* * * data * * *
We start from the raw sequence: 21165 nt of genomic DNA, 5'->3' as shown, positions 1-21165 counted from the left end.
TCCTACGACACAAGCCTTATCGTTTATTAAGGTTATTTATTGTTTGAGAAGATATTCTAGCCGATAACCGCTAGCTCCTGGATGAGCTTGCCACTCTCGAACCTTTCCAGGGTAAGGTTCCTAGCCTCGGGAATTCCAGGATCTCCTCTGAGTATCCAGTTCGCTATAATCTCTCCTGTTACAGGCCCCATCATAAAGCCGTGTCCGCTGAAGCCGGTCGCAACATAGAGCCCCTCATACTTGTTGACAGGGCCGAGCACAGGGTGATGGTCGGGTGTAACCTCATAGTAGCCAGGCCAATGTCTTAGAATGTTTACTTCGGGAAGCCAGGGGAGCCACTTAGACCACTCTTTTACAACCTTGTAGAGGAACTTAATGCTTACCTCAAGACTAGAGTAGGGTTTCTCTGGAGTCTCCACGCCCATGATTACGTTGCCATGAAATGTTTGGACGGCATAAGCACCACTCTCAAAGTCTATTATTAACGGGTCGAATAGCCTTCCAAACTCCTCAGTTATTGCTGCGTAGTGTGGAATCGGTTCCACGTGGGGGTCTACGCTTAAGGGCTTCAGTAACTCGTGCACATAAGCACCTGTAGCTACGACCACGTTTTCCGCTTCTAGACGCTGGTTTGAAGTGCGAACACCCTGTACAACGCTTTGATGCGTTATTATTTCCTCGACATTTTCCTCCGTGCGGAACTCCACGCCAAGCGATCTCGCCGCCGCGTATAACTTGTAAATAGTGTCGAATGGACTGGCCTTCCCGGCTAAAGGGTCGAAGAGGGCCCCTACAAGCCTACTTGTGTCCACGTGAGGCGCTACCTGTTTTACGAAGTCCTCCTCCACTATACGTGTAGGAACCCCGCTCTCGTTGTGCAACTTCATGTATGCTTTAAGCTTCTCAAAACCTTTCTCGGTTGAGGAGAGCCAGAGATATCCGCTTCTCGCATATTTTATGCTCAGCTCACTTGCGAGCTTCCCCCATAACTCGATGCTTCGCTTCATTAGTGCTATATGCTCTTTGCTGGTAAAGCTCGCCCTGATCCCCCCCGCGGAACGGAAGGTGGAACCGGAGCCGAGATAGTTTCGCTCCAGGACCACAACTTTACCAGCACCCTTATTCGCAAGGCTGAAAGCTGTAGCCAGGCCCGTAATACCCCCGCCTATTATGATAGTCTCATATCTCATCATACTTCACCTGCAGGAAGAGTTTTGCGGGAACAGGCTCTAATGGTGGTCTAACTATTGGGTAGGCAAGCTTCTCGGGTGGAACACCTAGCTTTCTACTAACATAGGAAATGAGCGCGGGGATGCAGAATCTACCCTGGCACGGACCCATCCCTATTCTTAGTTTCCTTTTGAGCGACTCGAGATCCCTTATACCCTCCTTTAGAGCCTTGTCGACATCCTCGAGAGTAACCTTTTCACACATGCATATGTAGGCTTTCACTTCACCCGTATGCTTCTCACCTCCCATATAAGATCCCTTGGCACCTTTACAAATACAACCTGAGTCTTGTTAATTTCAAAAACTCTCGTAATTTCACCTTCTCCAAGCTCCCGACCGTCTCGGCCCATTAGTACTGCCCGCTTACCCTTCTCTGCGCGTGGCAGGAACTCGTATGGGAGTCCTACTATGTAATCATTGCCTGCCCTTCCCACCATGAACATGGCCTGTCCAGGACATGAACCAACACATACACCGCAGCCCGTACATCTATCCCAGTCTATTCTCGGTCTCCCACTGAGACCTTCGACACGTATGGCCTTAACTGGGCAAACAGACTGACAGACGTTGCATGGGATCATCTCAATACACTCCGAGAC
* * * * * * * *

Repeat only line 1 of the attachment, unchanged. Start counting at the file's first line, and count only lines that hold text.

We start from the raw sequence: 21165 nt of genomic DNA, 5'->3' as shown, positions 1-21165 counted from the left end.